But that killing, it’s hard for us to understand. It confuses us in this story. This parable is challenging us in our thinking. It’s even confusing us.

Jesus is in Jerusalem, and he’s there in his final days. In Matthew 21, Jesus makes his final entry into the city on the back of a donkey. He goes into the temple and clears out the money changers, flipping their tables. And now he spends time there teaching.

He sets up today’s parable by saying, “The kingdom of heaven is like…” so we know we’re going to learn a valuable lesson about God’s kingdom.

As we go through it, we might ask ourselves who the principle players are. There’s the king, the servants and the invited guests.

God is clearly the king in this story, which is why the story challenges us so much. We get that God is generous and invites everyone to come to Him. But why the violence? What is the purpose of the violence?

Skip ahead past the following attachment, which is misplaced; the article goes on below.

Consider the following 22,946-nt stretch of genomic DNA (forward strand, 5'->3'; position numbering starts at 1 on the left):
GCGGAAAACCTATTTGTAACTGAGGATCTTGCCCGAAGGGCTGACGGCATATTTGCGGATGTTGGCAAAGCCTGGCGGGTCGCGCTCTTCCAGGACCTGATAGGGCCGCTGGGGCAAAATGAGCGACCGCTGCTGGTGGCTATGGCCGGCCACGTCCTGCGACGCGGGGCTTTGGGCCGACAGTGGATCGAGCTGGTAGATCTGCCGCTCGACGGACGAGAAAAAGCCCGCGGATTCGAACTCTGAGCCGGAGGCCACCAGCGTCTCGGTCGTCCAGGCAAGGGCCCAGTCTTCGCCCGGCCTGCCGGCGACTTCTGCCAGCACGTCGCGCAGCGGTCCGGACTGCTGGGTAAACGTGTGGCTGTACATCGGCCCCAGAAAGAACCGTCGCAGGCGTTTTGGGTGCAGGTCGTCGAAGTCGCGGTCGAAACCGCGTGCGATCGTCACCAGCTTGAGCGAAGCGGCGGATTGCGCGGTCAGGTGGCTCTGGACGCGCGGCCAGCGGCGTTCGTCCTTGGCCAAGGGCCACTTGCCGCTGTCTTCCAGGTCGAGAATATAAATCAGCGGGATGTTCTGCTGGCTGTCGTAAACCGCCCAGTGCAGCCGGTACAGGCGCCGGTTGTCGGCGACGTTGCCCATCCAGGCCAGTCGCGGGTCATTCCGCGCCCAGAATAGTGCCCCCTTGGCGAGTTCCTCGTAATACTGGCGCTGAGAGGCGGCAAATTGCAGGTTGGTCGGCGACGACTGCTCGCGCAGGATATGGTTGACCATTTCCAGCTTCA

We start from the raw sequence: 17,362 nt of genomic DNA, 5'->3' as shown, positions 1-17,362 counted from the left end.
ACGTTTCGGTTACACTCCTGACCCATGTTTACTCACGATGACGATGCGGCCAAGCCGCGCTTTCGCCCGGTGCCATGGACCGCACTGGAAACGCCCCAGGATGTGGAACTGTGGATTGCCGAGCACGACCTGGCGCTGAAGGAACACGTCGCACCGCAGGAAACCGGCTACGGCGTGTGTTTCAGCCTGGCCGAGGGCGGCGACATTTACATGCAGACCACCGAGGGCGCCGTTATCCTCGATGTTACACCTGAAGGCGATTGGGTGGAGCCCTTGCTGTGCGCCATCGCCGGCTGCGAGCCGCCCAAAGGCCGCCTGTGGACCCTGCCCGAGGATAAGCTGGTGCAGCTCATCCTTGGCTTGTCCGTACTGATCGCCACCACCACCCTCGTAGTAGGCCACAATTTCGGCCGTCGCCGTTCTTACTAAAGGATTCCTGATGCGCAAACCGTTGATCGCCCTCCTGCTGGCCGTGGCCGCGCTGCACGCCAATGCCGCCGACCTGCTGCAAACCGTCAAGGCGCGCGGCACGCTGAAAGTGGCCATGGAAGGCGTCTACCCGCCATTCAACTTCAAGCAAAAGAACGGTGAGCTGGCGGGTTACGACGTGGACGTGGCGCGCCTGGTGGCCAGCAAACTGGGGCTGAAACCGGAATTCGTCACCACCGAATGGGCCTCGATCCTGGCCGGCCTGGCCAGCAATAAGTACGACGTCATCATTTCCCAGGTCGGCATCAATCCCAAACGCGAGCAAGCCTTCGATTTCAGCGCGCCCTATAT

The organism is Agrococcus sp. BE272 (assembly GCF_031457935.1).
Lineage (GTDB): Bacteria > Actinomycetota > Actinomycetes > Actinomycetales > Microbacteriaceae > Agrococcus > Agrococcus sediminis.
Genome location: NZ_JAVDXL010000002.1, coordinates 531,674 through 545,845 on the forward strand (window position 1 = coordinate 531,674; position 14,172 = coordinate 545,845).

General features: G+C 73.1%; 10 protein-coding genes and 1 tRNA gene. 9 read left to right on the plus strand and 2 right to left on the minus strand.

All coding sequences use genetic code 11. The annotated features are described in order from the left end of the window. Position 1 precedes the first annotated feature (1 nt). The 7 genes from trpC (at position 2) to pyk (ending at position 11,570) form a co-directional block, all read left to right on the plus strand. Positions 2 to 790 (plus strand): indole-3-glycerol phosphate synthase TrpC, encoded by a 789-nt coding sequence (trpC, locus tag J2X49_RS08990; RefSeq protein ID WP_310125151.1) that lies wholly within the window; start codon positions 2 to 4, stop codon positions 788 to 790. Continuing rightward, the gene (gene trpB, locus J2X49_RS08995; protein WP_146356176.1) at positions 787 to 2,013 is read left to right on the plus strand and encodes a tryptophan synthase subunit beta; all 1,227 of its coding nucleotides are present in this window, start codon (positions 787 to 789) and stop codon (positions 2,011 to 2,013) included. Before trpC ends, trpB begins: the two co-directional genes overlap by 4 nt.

I’m going to look at the final guest addressed in the parable for help in understanding this.

There is a guest at the party who did not have appropriate clothing. Which again is confusing because these are people randomly invited from the streets to attend. And this guy was under-dressed and ends up being thrown into the “outer darkness”, punished for all eternity.

This seems exceedingly harsh doesn’t it? He was a random stranger invited in a desperate moment in order to make sure the party was well attended. And all of a sudden he’s judged on what he is wearing?